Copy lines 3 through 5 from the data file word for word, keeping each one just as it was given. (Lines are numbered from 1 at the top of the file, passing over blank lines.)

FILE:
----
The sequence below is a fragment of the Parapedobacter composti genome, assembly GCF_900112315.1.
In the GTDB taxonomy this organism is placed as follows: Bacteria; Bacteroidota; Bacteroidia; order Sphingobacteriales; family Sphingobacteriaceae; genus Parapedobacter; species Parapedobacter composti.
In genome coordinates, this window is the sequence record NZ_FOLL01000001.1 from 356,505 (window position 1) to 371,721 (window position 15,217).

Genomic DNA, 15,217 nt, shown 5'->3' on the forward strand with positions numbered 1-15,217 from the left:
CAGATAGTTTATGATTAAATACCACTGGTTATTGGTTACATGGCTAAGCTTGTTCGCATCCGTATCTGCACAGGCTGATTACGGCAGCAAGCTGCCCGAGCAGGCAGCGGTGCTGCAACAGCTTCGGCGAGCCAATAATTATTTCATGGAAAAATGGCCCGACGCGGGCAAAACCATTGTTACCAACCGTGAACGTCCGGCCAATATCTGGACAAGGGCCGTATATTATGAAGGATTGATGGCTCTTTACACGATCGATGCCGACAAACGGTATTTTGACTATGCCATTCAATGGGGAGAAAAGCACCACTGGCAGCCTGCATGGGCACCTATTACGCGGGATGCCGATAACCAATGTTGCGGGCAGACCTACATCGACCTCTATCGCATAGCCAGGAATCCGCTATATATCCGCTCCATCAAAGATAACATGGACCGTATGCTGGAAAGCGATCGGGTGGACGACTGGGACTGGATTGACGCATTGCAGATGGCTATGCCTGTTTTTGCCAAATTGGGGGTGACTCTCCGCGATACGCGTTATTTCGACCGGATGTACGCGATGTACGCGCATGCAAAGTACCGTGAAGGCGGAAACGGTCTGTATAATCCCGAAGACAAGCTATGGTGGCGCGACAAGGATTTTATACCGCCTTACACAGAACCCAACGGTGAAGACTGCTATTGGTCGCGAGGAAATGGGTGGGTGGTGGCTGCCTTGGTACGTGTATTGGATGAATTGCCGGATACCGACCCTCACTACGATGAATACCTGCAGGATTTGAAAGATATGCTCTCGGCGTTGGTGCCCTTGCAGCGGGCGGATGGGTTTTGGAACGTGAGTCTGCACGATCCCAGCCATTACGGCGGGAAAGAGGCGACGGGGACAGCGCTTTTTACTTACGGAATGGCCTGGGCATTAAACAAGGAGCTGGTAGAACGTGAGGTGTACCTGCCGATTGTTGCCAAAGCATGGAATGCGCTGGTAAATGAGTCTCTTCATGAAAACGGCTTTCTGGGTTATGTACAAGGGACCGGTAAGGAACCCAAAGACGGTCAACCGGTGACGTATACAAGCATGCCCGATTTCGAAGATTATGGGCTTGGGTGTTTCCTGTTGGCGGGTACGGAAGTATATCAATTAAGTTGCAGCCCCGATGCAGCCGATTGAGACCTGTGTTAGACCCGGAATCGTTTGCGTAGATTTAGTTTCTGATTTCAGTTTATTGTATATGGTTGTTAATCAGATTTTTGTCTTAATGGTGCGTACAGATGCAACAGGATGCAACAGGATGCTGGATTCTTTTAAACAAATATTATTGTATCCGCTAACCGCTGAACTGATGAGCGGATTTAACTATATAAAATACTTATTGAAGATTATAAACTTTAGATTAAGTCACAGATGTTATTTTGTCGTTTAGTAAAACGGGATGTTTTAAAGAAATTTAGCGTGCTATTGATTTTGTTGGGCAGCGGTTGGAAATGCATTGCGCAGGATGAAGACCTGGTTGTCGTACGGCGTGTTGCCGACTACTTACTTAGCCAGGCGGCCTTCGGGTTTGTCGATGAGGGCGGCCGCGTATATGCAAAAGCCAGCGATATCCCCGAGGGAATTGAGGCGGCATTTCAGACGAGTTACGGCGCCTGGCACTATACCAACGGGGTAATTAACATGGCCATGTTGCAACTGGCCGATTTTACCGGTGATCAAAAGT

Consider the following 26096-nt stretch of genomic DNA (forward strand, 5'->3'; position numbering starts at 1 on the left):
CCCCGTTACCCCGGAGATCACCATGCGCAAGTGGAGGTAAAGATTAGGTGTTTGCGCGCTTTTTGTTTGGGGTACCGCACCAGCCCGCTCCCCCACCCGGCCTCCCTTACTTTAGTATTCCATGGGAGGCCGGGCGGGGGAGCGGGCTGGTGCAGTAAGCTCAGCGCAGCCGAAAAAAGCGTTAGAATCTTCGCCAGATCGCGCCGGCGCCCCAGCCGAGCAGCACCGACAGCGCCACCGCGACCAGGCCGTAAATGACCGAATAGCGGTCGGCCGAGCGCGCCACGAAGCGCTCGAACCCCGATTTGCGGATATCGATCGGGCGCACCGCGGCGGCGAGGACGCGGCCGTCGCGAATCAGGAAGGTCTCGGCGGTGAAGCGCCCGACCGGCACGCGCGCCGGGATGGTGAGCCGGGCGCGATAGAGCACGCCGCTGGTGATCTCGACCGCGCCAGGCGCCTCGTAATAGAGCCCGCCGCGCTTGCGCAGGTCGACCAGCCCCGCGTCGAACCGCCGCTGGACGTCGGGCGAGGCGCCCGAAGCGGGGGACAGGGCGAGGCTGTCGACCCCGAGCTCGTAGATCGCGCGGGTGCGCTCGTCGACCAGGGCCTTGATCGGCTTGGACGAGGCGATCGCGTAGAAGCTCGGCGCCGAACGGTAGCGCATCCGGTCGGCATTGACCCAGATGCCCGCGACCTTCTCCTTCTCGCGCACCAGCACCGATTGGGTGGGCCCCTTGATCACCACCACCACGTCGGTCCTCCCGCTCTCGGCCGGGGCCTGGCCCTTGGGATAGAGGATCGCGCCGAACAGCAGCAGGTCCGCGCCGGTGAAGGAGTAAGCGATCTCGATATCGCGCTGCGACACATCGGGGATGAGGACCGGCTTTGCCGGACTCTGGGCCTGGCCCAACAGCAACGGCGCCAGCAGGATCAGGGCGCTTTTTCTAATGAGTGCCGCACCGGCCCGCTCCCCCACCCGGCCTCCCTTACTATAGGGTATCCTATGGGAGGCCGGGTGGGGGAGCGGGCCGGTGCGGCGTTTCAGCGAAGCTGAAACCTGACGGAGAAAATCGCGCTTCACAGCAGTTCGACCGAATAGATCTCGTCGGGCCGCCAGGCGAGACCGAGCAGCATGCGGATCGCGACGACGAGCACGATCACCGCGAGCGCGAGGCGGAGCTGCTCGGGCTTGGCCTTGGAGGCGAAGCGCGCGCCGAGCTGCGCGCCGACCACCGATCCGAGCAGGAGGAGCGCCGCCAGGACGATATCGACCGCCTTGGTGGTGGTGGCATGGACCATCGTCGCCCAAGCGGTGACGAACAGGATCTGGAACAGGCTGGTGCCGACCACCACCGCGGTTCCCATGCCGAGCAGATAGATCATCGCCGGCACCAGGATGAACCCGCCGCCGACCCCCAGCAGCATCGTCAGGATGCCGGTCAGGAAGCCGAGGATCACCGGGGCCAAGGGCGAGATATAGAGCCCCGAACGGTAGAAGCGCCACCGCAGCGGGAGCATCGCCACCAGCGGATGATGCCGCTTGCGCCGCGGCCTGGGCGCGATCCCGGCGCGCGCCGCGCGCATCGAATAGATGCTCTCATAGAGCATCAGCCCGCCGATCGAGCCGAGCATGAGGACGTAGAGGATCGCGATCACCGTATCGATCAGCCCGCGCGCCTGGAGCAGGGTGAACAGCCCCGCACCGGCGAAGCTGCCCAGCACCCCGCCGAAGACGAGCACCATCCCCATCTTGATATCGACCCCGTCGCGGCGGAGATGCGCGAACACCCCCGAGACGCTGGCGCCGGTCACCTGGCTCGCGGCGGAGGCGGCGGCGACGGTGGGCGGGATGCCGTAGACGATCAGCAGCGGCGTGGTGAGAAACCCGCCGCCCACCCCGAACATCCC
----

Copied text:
In genome coordinates, this window is the sequence record NZ_FOLL01000001.1 from 356,505 (window position 1) to 371,721 (window position 15,217).

Genomic DNA, 15,217 nt, shown 5'->3' on the forward strand with positions numbered 1-15,217 from the left:
CAGATAGTTTATGATTAAATACCACTGGTTATTGGTTACATGGCTAAGCTTGTTCGCATCCGTATCTGCACAGGCTGATTACGGCAGCAAGCTGCCCGAGCAGGCAGCGGTGCTGCAACAGCTTCGGCGAGCCAATAATTATTTCATGGAAAAATGGCCCGACGCGGGCAAAACCATTGTTACCAACCGTGAACGTCCGGCCAATATCTGGACAAGGGCCGTATATTATGAAGGATTGATGGCTCTTTACACGATCGATGCCGACAAACGGTATTTTGACTATGCCATTCAATGGGGAGAAAAGCACCACTGGCAGCCTGCATGGGCACCTATTACGCGGGATGCCGATAACCAATGTTGCGGGCAGACCTACATCGACCTCTATCGCATAGCCAGGAATCCGCTATATATCCGCTCCATCAAAGATAACATGGACCGTATGCTGGAAAGCGATCGGGTGGACGACTGGGACTGGATTGACGCATTGCAGATGGCTATGCCTGTTTTTGCCAAATTGGGGGTGACTCTCCGCGATACGCGTTATTTCGACCGGATGTACGCGATGTACGCGCATGCAAAGTACCGTGAAGGCGGAAACGGTCTGTATAATCCCGAAGACAAGCTATGGTGGCGCGACAAGGATTTTATACCGCCTTACACAGAACCCAACGGTGAAGACTGCTATTGGTCGCGAGGAAATGGGTGGGTGGTGGCTGCCTTGGTACGTGTATTGGATGAATTGCCGGATACCGACCCTCACTACGATGAATACCTGCAGGATTTGAAAGATATGCTCTCGGCGTTGGTGCCCTTGCAGCGGGCGGATGGGTTTTGGAACGTGAGTCTGCACGATCCCAGCCATTACGGCGGGAAAGAGGCGACGGGGACAGCGCTTTTTACTTACGGAATGGCCTGGGCATTAAACAAGGAGCTGGTAGAACGTGAGGTGTACCTGCCGATTGTTGCCAAAGCATGGAATGCGCTGGTAAATGAGTCTCTTCATGAAAACGGCTTTCTGGGTTATGTACAAGGGACCGGTAAGGAACCCAAAGACGGTCAACCGGTGACGTATACAAGCATGCCCGATTTCGAAGATTATGGGCTTGGGTGTTTCCTGTTGGCGGGTACGGAAGTATATCAATTAAGTTGCAGCCCCGATGCAGCCGATTGAGACCTGTGTTAGACCCGGAATCGTTTGCGTAGATTTAGTTTCTGATTTCAGTTTATTGTATATGGTTGTTAATCAGATTTTTGTCTTAATGGTGCGTACAGATGCAACAGGATGCAACAGGATGCTGGATTCTTTTAAACAAATATTATTGTATCCGCTAACCGCTGAACTGATGAGCGGATTTAACTATATAAAATACTTATTGAAGATTATAAACTTTAGATTAAGTCACAGATGTTATTTTGTCGTTTAGTAAAACGGGATGTTTTAAAGAAATTTAGCGTGCTATTGATTTTGTTGGGCAGCGGTTGGAAATGCATTGCGCAGGATGAAGACCTGGTTGTCGTACGGCGTGTTGCCGACTACTTACTTAGCCAGGCGGCCTTCGGGTTTGTCGATGAGGGCGGCCGCGTATATGCAAAAGCCAGCGATATCCCCGAGGGAATTGAGGCGGCATTTCAGACGAGTTACGGCGCCTGGCACTATACCAACGGGGTAATTAACATGGCCATGTTGCAACTGGCCGATTTTACCGGTGATCAAAAGT